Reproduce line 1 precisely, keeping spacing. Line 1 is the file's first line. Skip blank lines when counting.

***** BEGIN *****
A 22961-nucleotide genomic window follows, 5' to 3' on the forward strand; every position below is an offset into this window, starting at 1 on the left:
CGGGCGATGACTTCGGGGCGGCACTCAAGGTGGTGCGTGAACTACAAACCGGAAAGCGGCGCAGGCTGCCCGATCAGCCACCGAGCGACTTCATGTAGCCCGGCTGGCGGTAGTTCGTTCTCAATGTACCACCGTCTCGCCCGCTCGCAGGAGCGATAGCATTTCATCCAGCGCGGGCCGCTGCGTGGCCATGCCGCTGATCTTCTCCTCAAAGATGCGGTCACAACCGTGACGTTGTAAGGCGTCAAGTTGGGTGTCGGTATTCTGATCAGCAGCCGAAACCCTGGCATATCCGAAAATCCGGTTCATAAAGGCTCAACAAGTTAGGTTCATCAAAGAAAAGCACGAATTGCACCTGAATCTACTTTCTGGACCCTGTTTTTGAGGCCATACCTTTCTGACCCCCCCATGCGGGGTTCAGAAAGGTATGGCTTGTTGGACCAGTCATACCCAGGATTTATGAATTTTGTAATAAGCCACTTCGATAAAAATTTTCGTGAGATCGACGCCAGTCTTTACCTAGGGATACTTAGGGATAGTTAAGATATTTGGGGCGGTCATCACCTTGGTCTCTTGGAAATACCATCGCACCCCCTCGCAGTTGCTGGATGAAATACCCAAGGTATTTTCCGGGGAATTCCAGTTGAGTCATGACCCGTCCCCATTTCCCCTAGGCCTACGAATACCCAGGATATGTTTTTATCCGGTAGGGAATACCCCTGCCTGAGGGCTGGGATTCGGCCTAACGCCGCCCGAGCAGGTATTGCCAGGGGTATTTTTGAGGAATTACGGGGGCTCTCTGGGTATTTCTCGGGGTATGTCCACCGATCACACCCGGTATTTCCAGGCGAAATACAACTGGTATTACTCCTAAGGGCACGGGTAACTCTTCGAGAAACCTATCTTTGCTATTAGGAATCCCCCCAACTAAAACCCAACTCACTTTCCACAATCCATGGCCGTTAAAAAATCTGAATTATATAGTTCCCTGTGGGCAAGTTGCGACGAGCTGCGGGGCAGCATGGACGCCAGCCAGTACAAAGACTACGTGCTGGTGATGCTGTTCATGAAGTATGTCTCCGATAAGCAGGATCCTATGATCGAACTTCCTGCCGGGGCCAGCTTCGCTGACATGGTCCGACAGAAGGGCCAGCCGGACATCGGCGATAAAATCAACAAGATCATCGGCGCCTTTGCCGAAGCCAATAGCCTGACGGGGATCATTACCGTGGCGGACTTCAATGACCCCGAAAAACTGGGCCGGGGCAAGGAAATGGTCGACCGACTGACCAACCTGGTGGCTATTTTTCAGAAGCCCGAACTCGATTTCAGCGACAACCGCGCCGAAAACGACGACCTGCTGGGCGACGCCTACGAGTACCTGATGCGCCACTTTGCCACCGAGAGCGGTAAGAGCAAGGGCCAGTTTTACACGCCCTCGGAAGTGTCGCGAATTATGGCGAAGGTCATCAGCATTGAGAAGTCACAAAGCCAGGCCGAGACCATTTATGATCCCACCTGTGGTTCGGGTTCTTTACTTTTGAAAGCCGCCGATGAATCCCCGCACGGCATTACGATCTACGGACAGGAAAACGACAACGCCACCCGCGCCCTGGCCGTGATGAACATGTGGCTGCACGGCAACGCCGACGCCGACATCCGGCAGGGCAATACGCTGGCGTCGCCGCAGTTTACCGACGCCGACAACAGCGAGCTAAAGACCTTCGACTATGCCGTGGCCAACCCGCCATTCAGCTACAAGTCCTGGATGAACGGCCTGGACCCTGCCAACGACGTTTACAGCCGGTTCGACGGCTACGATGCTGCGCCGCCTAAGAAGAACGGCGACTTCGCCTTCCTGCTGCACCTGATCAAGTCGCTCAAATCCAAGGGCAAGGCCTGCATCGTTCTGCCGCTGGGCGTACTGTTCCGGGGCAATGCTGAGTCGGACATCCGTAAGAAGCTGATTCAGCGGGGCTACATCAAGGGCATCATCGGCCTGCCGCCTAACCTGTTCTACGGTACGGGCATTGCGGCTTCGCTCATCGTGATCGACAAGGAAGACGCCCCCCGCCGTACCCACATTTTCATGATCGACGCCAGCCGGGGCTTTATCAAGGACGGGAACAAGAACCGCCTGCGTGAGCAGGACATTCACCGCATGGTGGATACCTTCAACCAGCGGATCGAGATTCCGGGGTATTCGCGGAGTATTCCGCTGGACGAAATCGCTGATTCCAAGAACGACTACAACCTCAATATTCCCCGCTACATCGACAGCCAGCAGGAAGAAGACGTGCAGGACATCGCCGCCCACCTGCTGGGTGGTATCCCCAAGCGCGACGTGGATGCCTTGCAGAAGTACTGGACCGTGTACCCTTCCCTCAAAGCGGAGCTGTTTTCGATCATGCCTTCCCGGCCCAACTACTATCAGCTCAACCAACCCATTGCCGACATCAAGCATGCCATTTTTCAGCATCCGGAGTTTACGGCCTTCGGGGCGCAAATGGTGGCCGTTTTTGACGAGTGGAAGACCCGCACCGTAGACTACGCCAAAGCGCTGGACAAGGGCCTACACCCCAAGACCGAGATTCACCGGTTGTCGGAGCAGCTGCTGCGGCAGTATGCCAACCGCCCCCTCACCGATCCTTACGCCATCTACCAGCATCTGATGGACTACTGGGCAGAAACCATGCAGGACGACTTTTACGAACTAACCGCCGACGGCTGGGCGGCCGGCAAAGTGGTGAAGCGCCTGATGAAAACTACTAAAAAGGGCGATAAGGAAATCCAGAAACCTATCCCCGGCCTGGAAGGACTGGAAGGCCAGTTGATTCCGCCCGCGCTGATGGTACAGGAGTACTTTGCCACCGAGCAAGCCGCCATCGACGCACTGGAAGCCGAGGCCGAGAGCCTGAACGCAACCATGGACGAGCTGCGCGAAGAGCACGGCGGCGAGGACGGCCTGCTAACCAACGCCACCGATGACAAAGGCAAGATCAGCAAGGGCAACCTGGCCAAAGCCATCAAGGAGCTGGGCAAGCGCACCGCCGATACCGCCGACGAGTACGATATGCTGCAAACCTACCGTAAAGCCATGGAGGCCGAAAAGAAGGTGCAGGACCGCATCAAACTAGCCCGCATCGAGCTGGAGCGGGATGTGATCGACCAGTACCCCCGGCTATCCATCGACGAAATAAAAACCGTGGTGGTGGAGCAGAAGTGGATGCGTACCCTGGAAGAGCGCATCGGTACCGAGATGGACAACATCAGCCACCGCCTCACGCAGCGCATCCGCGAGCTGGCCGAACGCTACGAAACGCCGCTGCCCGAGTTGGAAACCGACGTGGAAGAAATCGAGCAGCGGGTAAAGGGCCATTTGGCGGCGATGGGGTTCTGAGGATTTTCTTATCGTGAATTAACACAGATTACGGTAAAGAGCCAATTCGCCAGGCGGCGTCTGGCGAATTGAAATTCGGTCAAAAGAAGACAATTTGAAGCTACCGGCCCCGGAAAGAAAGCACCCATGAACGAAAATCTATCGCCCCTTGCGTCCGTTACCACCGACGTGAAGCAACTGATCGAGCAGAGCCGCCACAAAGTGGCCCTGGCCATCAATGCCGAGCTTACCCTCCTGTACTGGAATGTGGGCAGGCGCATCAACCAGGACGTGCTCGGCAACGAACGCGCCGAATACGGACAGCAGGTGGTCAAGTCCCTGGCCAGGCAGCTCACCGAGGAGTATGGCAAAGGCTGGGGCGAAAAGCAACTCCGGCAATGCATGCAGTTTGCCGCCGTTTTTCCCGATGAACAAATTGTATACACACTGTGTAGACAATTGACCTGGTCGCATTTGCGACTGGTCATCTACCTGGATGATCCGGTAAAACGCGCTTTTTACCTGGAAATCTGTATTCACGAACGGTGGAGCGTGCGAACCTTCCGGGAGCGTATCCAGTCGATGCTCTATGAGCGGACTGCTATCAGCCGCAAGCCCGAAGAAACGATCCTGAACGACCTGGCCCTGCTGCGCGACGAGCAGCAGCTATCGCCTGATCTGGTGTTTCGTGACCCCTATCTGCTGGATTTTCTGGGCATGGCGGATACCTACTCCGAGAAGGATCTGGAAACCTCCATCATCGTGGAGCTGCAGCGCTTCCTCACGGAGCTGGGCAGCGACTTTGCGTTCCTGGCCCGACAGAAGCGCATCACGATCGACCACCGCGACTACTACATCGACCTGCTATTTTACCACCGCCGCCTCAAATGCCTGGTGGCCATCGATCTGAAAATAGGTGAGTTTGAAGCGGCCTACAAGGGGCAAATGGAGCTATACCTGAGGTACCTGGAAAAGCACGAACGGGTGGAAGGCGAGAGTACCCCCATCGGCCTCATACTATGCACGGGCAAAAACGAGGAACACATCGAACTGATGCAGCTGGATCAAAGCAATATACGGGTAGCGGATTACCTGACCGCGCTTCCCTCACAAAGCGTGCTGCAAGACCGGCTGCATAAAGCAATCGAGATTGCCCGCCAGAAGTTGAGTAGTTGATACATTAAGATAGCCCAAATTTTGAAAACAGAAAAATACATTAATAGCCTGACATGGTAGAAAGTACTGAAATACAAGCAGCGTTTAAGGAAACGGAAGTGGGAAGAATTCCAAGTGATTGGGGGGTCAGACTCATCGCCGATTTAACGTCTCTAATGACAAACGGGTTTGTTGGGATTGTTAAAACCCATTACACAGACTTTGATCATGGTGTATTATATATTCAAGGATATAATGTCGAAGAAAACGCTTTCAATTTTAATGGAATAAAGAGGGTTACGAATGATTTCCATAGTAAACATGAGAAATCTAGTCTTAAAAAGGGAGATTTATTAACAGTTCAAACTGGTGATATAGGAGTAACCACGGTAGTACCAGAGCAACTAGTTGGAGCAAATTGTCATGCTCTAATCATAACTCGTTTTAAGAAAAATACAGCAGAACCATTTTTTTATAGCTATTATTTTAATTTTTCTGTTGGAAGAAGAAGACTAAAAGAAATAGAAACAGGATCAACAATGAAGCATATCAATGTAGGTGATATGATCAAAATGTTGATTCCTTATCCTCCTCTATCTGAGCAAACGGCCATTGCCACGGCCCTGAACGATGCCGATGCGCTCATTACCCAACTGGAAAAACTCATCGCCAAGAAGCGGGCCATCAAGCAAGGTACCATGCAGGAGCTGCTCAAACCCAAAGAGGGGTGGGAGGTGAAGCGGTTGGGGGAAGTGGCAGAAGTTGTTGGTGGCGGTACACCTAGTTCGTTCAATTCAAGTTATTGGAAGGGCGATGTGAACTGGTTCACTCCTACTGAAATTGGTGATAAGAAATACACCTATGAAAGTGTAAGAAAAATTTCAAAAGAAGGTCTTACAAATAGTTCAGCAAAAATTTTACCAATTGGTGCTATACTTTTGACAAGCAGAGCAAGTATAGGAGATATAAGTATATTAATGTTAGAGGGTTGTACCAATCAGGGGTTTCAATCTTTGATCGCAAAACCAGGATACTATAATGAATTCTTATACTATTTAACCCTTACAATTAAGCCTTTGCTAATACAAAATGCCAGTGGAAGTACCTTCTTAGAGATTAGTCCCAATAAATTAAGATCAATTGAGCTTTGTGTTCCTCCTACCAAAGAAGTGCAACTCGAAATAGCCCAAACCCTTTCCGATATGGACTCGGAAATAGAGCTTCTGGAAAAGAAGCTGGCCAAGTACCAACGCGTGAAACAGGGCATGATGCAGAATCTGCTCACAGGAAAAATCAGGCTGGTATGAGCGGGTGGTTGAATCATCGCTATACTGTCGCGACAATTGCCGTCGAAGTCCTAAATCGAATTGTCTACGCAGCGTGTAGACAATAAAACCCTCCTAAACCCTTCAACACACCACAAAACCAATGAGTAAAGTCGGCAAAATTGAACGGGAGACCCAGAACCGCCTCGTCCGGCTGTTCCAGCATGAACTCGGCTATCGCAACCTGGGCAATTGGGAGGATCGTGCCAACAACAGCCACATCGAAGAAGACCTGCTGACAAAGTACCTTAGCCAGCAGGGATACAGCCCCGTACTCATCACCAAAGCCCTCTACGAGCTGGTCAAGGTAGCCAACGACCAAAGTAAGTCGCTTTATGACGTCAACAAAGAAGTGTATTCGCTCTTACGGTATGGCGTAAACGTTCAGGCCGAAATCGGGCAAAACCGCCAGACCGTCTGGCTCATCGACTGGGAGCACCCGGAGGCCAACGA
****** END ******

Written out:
A 22961-nucleotide genomic window follows, 5' to 3' on the forward strand; every position below is an offset into this window, starting at 1 on the left: